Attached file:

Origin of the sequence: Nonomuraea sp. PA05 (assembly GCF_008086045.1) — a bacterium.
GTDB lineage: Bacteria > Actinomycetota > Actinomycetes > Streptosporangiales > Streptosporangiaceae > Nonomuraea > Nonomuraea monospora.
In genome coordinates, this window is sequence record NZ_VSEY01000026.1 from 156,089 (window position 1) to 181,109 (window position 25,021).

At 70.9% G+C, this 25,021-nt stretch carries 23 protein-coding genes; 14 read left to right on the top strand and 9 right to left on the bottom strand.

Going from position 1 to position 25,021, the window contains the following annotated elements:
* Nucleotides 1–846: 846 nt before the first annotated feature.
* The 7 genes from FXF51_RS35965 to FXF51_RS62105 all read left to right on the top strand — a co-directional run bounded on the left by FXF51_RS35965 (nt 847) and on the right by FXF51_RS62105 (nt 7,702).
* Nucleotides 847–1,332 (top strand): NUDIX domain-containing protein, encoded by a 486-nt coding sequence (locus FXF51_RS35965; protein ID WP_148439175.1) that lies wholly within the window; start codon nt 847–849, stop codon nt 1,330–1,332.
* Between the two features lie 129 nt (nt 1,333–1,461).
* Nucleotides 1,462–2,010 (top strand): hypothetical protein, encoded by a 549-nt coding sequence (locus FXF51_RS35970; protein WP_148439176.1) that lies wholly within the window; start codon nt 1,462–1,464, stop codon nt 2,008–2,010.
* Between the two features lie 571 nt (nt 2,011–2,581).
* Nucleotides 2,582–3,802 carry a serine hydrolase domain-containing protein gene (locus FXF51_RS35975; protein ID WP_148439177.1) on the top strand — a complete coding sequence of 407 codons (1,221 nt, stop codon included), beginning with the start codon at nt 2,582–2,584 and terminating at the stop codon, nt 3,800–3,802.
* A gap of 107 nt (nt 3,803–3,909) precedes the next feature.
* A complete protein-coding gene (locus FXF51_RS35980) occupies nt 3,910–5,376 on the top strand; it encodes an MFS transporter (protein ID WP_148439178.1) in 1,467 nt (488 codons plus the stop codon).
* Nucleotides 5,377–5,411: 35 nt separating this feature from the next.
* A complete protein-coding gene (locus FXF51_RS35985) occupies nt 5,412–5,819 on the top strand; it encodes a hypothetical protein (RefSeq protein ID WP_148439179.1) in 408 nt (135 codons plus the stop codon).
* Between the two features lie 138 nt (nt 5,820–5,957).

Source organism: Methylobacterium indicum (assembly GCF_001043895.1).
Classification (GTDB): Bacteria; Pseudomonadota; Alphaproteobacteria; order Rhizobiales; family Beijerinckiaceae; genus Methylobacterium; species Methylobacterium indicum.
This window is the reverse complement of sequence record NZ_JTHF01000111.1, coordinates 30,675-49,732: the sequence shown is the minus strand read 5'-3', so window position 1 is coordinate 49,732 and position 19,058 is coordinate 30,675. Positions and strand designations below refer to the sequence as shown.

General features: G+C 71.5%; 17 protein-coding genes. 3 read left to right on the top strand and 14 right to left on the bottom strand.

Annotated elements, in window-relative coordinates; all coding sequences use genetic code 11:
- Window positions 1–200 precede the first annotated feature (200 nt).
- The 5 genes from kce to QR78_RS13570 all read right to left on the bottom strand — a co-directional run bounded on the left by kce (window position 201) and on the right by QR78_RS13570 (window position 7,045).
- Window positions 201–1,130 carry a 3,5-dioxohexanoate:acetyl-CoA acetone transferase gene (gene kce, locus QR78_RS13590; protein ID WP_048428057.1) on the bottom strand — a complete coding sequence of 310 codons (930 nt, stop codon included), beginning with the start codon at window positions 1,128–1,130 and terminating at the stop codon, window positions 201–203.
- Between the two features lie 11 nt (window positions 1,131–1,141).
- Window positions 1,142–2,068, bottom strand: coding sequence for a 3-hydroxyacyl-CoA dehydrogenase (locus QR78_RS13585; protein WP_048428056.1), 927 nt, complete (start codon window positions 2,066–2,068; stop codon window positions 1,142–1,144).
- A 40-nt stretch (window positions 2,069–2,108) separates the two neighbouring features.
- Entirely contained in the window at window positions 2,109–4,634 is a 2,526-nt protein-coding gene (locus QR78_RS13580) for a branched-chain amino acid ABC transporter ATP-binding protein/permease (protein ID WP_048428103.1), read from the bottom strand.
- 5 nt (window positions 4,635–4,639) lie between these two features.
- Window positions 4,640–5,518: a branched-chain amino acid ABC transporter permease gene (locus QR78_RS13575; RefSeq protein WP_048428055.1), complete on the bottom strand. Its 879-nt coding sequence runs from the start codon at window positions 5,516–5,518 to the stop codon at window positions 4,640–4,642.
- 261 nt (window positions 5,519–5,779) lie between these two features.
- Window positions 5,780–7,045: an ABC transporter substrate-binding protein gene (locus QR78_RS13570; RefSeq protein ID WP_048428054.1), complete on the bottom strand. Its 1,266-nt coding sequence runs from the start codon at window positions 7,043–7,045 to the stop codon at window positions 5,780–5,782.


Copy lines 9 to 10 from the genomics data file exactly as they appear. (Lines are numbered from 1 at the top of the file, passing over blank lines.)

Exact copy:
* Between the two features lie 129 nt (nt 1,333–1,461).
* Nucleotides 1,462–2,010 (top strand): hypothetical protein, encoded by a 549-nt coding sequence (locus FXF51_RS35970; protein WP_148439176.1) that lies wholly within the window; start codon nt 1,462–1,464, stop codon nt 2,008–2,010.